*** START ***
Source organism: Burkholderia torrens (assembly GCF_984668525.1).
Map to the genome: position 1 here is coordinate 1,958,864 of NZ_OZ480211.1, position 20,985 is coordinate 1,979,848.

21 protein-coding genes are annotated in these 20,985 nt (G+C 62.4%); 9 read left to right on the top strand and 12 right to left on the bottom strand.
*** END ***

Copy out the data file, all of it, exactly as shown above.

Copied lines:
Source organism: Burkholderia torrens (assembly GCF_984668525.1).
Map to the genome: position 1 here is coordinate 1,958,864 of NZ_OZ480211.1, position 20,985 is coordinate 1,979,848.

21 protein-coding genes are annotated in these 20,985 nt (G+C 62.4%); 9 read left to right on the top strand and 12 right to left on the bottom strand.